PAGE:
To Shakespeare's audience, Shylock would have been laughable as well as despicable. In many ways he conformed to the stereotype of Jews current during that time, and I do not doubt they would have laughed when his daughter left him, laughed when he said "my ducats, my daughter," and perhaps laughed, too, when he was forced to convert to Christianity at the end of the trial. Enotes has some historical background on this issue that would be worth checking out.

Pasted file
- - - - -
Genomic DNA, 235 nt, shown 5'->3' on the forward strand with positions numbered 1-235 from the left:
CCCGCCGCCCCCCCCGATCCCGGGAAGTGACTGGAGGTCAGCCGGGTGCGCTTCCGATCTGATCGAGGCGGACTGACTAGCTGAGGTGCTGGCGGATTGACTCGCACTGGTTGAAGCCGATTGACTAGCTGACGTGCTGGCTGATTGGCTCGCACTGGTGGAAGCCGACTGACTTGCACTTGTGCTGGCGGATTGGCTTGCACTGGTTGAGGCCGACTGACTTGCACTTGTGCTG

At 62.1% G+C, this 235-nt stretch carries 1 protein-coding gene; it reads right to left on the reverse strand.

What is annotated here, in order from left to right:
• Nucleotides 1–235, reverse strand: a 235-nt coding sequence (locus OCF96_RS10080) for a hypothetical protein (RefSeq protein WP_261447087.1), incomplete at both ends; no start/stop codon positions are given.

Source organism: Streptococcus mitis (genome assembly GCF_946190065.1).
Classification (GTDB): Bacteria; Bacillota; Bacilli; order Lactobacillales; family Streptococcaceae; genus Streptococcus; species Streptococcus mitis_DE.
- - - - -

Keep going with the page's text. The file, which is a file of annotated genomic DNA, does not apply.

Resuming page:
There is definitely a tragic element in the character of Shylock. The rampant anti-semitism of the age provoked lines like "hath a Jew not eyes...If you prick us do we not bleed?" (3.1.59-70) but for me, Shylock revokes my sympathies when his daughter elopes and steals his money. He rants, claiming that he wishes his daughter was "dead at my foot / Jewels in her ears! / Would she were hears'd at / My foot and my ducats in her coffin!" (3.1.88-90). In my opinion, this sort of outburst reinforces the stereotype of Jews as greedy and murderous.
As for comic element, sometimes Shylock is laughable in his efforts to keep his money and his daughter in check, but overall I see him as a tragic figure beset by the climate of his time and his overall personality shortcomings.